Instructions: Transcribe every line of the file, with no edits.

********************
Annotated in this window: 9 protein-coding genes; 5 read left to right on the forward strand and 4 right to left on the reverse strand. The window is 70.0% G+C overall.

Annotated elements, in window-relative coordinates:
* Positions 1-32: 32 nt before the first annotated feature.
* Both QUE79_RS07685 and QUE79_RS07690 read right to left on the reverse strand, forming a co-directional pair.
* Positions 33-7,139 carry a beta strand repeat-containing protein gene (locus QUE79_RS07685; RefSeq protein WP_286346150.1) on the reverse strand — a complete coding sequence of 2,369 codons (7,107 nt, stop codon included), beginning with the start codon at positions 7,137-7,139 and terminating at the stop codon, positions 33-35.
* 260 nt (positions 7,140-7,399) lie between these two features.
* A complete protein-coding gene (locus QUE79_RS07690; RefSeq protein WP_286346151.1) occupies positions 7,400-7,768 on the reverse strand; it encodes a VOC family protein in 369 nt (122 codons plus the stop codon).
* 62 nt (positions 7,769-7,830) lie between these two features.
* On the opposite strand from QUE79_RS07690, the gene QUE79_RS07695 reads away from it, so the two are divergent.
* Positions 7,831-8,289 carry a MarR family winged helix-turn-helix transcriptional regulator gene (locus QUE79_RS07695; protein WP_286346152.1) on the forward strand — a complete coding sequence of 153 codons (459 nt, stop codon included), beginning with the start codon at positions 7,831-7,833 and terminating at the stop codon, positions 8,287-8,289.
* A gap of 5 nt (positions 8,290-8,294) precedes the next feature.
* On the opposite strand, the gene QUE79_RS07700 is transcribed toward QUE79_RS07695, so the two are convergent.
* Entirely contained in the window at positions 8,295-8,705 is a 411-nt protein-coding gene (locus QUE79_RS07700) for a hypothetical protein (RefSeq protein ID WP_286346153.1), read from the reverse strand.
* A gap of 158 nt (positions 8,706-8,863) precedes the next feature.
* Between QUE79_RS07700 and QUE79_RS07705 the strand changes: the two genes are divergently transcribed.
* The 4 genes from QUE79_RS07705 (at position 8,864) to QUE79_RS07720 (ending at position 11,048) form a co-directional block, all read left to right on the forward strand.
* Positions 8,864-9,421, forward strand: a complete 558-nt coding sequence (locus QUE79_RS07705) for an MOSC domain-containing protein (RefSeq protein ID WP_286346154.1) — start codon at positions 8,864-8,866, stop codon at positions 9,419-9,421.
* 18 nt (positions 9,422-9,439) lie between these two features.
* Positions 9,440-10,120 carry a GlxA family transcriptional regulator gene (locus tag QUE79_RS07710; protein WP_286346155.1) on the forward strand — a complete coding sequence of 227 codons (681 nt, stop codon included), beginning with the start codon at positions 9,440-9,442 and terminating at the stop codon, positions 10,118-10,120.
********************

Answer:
Annotated in this window: 9 protein-coding genes; 5 read left to right on the forward strand and 4 right to left on the reverse strand. The window is 70.0% G+C overall.

Annotated elements, in window-relative coordinates:
* Positions 1-32: 32 nt before the first annotated feature.
* Both QUE79_RS07685 and QUE79_RS07690 read right to left on the reverse strand, forming a co-directional pair.
* Positions 33-7,139 carry a beta strand repeat-containing protein gene (locus QUE79_RS07685; RefSeq protein WP_286346150.1) on the reverse strand — a complete coding sequence of 2,369 codons (7,107 nt, stop codon included), beginning with the start codon at positions 7,137-7,139 and terminating at the stop codon, positions 33-35.
* 260 nt (positions 7,140-7,399) lie between these two features.
* A complete protein-coding gene (locus QUE79_RS07690; RefSeq protein WP_286346151.1) occupies positions 7,400-7,768 on the reverse strand; it encodes a VOC family protein in 369 nt (122 codons plus the stop codon).
* 62 nt (positions 7,769-7,830) lie between these two features.
* On the opposite strand from QUE79_RS07690, the gene QUE79_RS07695 reads away from it, so the two are divergent.
* Positions 7,831-8,289 carry a MarR family winged helix-turn-helix transcriptional regulator gene (locus QUE79_RS07695; protein WP_286346152.1) on the forward strand — a complete coding sequence of 153 codons (459 nt, stop codon included), beginning with the start codon at positions 7,831-7,833 and terminating at the stop codon, positions 8,287-8,289.
* A gap of 5 nt (positions 8,290-8,294) precedes the next feature.
* On the opposite strand, the gene QUE79_RS07700 is transcribed toward QUE79_RS07695, so the two are convergent.
* Entirely contained in the window at positions 8,295-8,705 is a 411-nt protein-coding gene (locus QUE79_RS07700) for a hypothetical protein (RefSeq protein ID WP_286346153.1), read from the reverse strand.
* A gap of 158 nt (positions 8,706-8,863) precedes the next feature.
* Between QUE79_RS07700 and QUE79_RS07705 the strand changes: the two genes are divergently transcribed.
* The 4 genes from QUE79_RS07705 (at position 8,864) to QUE79_RS07720 (ending at position 11,048) form a co-directional block, all read left to right on the forward strand.
* Positions 8,864-9,421, forward strand: a complete 558-nt coding sequence (locus QUE79_RS07705) for an MOSC domain-containing protein (RefSeq protein ID WP_286346154.1) — start codon at positions 8,864-8,866, stop codon at positions 9,419-9,421.
* 18 nt (positions 9,422-9,439) lie between these two features.
* Positions 9,440-10,120 carry a GlxA family transcriptional regulator gene (locus tag QUE79_RS07710; protein WP_286346155.1) on the forward strand — a complete coding sequence of 227 codons (681 nt, stop codon included), beginning with the start codon at positions 9,440-9,442 and terminating at the stop codon, positions 10,118-10,120.